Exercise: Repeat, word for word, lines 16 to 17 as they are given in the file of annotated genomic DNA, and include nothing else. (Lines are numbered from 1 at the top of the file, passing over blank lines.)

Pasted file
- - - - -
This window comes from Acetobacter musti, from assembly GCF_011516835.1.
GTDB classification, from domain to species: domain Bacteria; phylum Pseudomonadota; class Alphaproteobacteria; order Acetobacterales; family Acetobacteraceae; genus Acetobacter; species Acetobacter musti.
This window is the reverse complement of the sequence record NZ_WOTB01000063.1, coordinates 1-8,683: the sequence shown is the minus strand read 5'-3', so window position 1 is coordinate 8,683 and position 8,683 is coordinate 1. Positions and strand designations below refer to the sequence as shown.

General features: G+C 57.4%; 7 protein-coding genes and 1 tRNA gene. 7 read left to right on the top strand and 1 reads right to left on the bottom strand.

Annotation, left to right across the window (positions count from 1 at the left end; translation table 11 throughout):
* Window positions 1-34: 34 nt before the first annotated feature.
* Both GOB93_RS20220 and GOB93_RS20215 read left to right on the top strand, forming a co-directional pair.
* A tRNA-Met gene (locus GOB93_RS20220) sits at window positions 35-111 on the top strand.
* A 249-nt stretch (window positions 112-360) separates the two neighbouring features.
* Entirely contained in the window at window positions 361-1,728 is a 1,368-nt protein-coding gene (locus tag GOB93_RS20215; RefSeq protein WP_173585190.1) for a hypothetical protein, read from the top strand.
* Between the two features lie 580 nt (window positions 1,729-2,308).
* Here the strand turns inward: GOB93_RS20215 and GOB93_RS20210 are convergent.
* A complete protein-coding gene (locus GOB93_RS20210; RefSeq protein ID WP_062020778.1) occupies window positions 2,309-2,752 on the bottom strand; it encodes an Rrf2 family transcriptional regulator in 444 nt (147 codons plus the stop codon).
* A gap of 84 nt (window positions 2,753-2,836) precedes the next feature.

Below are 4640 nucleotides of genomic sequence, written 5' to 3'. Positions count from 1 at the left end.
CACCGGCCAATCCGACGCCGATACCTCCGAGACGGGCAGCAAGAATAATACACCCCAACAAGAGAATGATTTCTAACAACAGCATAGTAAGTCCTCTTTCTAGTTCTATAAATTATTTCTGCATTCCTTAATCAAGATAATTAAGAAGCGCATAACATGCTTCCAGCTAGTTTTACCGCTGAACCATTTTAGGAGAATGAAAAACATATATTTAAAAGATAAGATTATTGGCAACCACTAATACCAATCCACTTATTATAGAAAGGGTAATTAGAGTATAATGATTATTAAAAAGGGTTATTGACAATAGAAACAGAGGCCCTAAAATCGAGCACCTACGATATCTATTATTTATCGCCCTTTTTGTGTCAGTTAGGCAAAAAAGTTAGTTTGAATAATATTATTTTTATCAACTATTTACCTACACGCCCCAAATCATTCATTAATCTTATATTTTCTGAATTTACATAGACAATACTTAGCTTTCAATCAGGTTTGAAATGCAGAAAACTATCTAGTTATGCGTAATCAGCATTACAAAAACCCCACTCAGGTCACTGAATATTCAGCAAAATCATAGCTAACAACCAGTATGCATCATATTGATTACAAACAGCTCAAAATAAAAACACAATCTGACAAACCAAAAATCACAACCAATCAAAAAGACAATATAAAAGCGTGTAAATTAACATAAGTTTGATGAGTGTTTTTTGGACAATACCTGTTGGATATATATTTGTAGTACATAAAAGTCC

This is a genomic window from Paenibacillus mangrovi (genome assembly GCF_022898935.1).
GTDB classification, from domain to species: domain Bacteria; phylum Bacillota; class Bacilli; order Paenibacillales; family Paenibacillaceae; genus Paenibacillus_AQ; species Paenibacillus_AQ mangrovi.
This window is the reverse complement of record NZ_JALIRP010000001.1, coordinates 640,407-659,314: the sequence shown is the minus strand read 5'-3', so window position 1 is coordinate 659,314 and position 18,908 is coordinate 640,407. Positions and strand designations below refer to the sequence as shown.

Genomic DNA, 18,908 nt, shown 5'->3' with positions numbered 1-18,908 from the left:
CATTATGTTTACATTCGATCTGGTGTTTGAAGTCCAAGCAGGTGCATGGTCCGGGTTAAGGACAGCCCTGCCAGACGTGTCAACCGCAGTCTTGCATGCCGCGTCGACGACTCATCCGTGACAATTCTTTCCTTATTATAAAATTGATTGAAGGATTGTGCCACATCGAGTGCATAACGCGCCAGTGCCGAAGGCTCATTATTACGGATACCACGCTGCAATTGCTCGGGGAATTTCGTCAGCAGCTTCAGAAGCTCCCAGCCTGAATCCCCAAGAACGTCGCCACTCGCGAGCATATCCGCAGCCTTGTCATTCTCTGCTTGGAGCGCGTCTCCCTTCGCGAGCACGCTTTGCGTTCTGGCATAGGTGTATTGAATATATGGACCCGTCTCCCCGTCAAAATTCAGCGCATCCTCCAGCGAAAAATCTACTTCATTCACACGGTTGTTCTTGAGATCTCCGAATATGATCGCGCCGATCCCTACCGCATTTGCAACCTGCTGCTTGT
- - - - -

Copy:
CACCGGCCAATCCGACGCCGATACCTCCGAGACGGGCAGCAAGAATAATACACCCCAACAAGAGAATGATTTCTAACAACAGCATAGTAAGTCCTCTTTCTAGTTCTATAAATTATTTCTGCATTCCTTAATCAAGATAATTAAGAAGCGCATAACATGCTTCCAGCTAGTTTTACCGCTGAACCATTTTAGGAGAATGAAAAACATATATTTAAAAGATAAGATTATTGGCAACCACTAATACCAATCCACTTATTATAGAAAGGGTAATTAGAGTATAATGATTATTAAAAAGGGTTATTGACAATAGAAACAGAGGCCCTAAAATCGAGCACCTACGATATCTATTATTTATCGCCCTTTTTGTGTCAGTTAGGCAAAAAAGTTAGTTTGAATAATATTATTTTTATCAACTATTTACCTACACGCCCCAAATCATTCATTAATCTTATATTTTCTGAATTTACATAGACAATACTTAGCTTTCAATCAGGTTTGAAATGCAGAAAACTATCTAGTTATGCGTAATCAGCATTACAAAAACCCCACTCAGGTCACTGAATATTCAGCAAAATCATAGCTAACAACCAGTATGCATCATATTGATTACAAACAGCTCAAAATAAAAACACAATCTGACAAACCAAAAATCACAACCAATCAAAAAGACAATATAAAAGCGTGTAAATTAACATAAGTTTGATGAGTGTTTTTTGGACAATACCTGTTGGATATATATTTGTAGTACATAAAAGTCC

This is a genomic window from Paenibacillus mangrovi (genome assembly GCF_022898935.1).